Following a slightly chequered history, Grenache, aka Garnacha in Spain, is making a worthy comeback and delighting critics and consumers alike. Whether they’re exclusively or majoritively made from Grenache, these wines are all about roundness, fruitiness and are supremely drinkable.
I’m featuring three different interpretations of Grenache that demonstrate just how versatile and how delicious this variety can be, especially in the hands of talented wine producers.
Then to conclude, you’ll find a shortlist of the world’s finest examples of Grenache that are constantly getting critics and connoisseurs fired up! Every self-confessed Grenache fan will want to get to know these.
From the ethereal to the profound
There are producers who employ a ‘light touch’ and produce a style of Grenache that is often compared with Pinot Noir, concentrated yet ethereal. Some of the new wave of South Australian growers and the young guns in the Gredos Mountains near Madrid are prime examples.
At the other end of the spectrum you’ll find the more muscular, powerful versions as in the South Australian traditionalists, California, Priorat, the south of France and South Africa. The tannins play a much greater role here to complement the concentration of fruit.
Through diligence and a better understanding of how to get the best out of the variety, Grenache producers are now reaping the rewards. Grenache is a very late ripening grape and one that’s renowned for being a high-yielder, especially when the vines are young. It’s also a variety that’s extremely hardy and seems to thrive in soils that other grape varieties struggle with like sand.
The best Grenache producers are obsessed with plots of old vines, many of which were forgotten or neglected for many years. Working with older vines means you’re already working with reduced yields. As most old Grenache vines were planted as free-standing bushes as opposed to being wire-trained, they also have to be managed carefully by hand only.
From Australia to the Rhône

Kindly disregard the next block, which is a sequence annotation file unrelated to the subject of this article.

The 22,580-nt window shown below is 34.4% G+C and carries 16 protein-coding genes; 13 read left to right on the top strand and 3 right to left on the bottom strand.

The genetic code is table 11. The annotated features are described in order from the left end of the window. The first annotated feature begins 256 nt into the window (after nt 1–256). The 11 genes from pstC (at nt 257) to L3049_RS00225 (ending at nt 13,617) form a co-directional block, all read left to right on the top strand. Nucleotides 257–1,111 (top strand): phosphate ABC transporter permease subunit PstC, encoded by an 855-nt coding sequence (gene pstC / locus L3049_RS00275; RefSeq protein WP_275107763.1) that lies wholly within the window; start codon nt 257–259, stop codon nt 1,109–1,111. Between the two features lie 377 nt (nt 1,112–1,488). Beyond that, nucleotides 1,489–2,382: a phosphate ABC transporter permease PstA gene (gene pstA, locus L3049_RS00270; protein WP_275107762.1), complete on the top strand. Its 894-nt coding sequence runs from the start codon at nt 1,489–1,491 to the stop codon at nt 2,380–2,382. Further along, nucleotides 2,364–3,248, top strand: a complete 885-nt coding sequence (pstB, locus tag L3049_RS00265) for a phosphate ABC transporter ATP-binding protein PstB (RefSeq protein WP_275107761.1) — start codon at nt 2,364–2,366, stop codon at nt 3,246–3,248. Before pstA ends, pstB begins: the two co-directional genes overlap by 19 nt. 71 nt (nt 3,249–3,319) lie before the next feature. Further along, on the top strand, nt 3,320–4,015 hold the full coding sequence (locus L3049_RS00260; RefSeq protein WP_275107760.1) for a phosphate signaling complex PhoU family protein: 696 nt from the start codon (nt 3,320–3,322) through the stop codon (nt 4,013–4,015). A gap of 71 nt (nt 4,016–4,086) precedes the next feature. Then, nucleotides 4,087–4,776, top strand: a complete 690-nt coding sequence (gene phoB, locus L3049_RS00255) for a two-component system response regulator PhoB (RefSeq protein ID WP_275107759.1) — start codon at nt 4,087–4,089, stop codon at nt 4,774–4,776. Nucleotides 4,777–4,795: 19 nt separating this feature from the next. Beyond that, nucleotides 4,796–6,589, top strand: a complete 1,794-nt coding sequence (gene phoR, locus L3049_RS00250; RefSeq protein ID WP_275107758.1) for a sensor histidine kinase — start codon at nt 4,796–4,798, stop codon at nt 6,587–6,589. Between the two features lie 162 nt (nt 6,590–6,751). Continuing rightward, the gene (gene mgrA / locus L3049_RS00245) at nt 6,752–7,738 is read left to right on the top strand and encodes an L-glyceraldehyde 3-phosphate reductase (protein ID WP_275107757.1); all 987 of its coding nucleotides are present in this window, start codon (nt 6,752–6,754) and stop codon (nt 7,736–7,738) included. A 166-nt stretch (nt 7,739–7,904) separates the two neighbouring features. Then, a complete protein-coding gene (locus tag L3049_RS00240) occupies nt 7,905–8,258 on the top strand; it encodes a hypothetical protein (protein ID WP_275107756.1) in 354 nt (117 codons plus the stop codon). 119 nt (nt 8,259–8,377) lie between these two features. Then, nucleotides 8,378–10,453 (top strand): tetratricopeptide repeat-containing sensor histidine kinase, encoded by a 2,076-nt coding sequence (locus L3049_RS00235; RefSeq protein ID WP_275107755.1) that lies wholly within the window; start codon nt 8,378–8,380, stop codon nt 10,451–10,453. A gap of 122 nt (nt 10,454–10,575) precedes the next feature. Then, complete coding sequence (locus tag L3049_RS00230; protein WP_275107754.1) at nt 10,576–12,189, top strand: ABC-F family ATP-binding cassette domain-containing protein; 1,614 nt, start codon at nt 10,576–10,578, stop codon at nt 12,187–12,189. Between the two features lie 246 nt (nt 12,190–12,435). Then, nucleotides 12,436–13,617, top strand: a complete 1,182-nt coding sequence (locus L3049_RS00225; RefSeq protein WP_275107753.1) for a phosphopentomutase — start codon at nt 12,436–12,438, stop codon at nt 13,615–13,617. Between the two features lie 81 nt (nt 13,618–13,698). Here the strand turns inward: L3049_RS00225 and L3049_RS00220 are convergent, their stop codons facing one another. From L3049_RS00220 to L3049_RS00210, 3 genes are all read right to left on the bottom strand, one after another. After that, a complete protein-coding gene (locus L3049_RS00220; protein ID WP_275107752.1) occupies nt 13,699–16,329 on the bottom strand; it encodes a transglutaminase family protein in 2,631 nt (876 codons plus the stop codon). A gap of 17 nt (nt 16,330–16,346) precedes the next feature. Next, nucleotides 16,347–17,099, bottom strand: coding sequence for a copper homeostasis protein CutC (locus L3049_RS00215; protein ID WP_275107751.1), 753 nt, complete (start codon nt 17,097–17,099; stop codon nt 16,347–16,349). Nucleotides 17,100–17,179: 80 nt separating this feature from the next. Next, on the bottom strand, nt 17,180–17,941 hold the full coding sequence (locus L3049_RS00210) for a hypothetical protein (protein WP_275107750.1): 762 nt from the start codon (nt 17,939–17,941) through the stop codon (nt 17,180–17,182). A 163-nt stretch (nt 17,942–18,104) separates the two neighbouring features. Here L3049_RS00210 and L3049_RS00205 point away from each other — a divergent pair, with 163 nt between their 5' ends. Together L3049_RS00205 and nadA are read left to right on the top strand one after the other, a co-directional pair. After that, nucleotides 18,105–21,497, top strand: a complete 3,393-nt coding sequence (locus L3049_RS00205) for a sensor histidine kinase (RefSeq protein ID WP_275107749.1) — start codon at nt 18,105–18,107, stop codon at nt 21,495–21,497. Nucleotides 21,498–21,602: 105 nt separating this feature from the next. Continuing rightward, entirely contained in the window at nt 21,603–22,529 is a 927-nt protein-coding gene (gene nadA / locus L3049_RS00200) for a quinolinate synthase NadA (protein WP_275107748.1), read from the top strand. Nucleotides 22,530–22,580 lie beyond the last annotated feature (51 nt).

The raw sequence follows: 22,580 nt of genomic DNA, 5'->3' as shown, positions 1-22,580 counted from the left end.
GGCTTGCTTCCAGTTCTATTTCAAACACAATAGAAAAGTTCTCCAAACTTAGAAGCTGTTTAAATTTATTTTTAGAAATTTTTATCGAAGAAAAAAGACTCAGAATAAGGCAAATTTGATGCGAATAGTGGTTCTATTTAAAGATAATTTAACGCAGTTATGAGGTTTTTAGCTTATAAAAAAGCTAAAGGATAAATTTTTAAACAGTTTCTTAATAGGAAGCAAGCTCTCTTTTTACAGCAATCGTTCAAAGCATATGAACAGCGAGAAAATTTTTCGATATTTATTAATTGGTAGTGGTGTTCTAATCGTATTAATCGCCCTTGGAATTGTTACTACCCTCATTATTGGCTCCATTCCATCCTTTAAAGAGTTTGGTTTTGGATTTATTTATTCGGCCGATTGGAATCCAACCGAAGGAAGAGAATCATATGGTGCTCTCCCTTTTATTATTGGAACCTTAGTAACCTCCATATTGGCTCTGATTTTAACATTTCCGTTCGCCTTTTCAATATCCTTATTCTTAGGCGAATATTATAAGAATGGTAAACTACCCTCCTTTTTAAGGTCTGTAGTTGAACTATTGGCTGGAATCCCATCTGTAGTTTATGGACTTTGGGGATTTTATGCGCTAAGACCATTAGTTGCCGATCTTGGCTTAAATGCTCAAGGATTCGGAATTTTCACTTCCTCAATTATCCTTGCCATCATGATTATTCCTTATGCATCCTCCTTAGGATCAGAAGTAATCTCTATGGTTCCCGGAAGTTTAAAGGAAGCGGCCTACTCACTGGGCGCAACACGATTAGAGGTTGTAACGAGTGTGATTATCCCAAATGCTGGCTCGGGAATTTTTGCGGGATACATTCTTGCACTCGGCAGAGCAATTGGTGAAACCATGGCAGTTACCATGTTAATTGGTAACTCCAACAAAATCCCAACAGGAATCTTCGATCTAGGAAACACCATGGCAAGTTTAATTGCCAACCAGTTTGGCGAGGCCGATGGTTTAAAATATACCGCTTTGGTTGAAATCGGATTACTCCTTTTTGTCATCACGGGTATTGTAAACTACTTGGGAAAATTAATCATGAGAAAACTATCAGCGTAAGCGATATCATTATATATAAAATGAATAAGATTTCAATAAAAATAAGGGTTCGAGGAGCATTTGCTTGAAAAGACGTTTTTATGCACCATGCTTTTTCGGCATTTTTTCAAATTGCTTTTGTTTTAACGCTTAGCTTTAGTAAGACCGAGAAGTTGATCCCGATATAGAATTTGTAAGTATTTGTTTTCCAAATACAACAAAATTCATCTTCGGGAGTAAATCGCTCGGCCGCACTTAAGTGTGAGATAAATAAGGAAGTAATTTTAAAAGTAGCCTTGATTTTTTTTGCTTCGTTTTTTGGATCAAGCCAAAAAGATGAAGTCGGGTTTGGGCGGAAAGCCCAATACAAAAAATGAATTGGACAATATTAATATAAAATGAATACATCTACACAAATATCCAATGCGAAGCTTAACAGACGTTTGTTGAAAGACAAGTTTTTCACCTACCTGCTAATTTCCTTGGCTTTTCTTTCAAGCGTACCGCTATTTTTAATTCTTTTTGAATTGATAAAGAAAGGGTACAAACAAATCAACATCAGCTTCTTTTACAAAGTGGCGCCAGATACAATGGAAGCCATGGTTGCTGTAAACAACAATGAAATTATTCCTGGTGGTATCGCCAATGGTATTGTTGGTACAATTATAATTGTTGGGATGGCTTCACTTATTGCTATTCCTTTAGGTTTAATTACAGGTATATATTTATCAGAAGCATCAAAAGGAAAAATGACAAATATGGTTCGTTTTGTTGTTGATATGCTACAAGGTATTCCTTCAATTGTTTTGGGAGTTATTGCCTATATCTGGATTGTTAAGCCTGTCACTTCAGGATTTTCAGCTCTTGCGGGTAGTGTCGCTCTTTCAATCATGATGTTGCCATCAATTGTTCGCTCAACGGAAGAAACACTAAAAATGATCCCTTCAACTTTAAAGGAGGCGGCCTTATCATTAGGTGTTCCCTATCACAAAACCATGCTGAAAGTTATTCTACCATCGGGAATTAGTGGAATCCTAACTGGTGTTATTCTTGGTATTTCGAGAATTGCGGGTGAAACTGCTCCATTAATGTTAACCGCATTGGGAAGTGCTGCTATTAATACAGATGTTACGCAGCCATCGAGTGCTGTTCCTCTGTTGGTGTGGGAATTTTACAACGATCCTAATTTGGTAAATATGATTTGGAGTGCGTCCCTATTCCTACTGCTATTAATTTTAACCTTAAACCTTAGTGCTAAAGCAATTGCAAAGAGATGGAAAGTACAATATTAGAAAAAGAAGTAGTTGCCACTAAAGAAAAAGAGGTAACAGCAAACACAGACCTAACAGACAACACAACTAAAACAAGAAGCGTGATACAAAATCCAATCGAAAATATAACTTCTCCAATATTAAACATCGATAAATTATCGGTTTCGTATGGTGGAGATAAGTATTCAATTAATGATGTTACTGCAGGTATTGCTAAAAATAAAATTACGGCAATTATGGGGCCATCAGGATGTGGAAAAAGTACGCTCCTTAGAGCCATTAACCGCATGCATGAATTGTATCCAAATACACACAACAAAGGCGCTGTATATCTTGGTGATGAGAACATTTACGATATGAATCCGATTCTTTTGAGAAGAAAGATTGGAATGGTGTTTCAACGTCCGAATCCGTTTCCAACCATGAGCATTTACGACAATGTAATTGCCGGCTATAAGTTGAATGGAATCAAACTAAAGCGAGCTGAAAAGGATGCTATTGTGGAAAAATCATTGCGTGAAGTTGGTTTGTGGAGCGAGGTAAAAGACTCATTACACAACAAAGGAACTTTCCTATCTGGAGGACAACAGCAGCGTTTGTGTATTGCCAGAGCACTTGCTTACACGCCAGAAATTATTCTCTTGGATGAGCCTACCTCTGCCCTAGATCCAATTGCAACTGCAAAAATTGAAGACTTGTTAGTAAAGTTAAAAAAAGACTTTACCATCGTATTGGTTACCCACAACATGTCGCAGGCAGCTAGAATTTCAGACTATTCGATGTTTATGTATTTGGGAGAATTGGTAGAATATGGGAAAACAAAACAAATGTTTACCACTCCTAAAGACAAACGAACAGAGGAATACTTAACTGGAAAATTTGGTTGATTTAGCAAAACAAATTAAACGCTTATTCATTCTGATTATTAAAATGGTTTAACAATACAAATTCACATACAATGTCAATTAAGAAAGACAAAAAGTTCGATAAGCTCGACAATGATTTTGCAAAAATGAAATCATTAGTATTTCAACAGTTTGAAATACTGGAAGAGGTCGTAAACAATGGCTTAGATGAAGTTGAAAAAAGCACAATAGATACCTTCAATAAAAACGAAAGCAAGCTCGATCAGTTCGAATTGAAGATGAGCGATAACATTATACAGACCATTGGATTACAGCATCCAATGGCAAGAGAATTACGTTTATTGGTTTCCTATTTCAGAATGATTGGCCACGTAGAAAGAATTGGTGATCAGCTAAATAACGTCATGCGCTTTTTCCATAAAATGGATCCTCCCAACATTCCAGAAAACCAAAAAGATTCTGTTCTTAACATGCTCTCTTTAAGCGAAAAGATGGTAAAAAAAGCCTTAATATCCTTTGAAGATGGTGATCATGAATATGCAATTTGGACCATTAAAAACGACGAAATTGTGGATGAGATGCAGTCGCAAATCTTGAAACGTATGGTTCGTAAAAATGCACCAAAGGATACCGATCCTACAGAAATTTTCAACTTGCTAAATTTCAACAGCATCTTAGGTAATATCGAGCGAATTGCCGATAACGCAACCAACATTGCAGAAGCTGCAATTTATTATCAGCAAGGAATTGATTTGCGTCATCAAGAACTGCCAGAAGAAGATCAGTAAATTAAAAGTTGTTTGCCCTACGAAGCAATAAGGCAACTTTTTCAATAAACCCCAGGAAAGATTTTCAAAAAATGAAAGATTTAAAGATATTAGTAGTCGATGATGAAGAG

Great Grenache doesn’t always have to be red. In fact, there are some excellent examples of rosé too, one of which I’ll be referencing in a bit.
South Australia’s Barossa Valley is a rich source of old vine Grenache and forms the basis of the brilliant Rogers & Rufus Rosé. Rogers Hill-Smith is the owner of the region’s oldest winery, Yalumba, and has access to some outstanding Grenache. Along with business partner Rufus Clevely, they’ve fashioned a dry and more savoury style of rosé that looks and tastes remarkably similar to something from Provence. Subtle and delicate isn’t something you’d normally associate with Australian wine yet that’s exactly what you’ll find here.
Fans of GSMs will know that the Rhône valley is the original source of this blend. Grenache, Syrah and Mourvèdre all come together to create wines of warmth, suppleness and rich fruit.
None more so than the Cellier des Prince ‘Les Vignes du Prince’ Côtes-du-Rhône. Packed with juicy red berry fruits and savoury herbal nuances, the concentration of flavour comes from the 40-50-year-old Grenache vines that dominates this blend (80%). This is the only cooperative cellar in the Châteauneuf area and was set up nearly a century ago. Formed of 189 individual growers, the wines are made by the youthful Thierry Ferlay, a native of the southern Rhône who gained experience in Rutherglen in Australia too and adds a modern touch to these otherwise traditional wines.
Arguably, the ultimate expression of Grenache-dominant blends come from Châteauneuf-du-Pape. These are big, powerful, intensely rich wines and Domaine du Grand Tinel’s Châteauneuf exemplifies this. A traditional style of wine made from 50-year-old vines, this is 80% Grenache with 15% Syrah adding dark fruit and backbone and 5% Mourvèdre along with tiny proportions of other permitted grapes that add complexity, seasoning and grip. Whilst drinking beautifully now, this will continue to improve with a few more years of careful cellaring.
The World’s finest Grenache wines
With a stronghold across the south of France, north central, central and eastern Spain and small pockets of South Australia, there’s no shortage of spectacular Grenaches. One common theme you’ll find here is that, with one exception, they all come from extremely old vines.
If you’re a big fan of this variety here are some names to look out for, the number of 12-bottle cases made in any given year (where known) and the average age of the vines.
Yangarra High Sands Grenache, McLaren Vale (265-280 cases) 76-year-old vines
Thistledown The Sands of Time, Single Vineyard, Old Vine Grenache, Blewitt Springs, 75-year-old vines
Torbreck Les Amis, Barossa Valley (120 cases) 120-year-old vines
Domaine de Cristia, Vieilles Vignes, Châteauneuf-du-Pape 95-year-old vines
Domaine du Marcoux, Vieilles Vignes, Châteauneuf-du-Pape, 80-100-year-old vines
Château Rayas, Reserve, Châteauneuf-du-Pape 80-year-old vines
Garrus, Château d’Esclans, Provence Rosé (1500 cases) 100-year-old vines
Res Fortes, The Brave, Roussillon 120-year-old vines
Scala Dei, Sant Antoni, Priorat 80-year-old vines
Comando G, Tumba del Rey Moro, Sierra de Gredos 75-year-old vines
Daniel Gómez Jiménez-Landi, Las Iruelas, Sierra de Gredos 75-year-old vines
Espectacle del Montsant, Montsant (415 cases) 120-year-old vines
Best of the Rest
Sine Qua Non Eleven Confessions Vineyard, Grenache, Santa Rita Hills, California (248 cases) 21-year-old vines
AA Badenhorst, Ch. Raaigras Grenache, Swartland 70-year-old vines
Friday 16th September represents International Grenache Day, a perfect excuse to get acquainted with this resurging cult variety.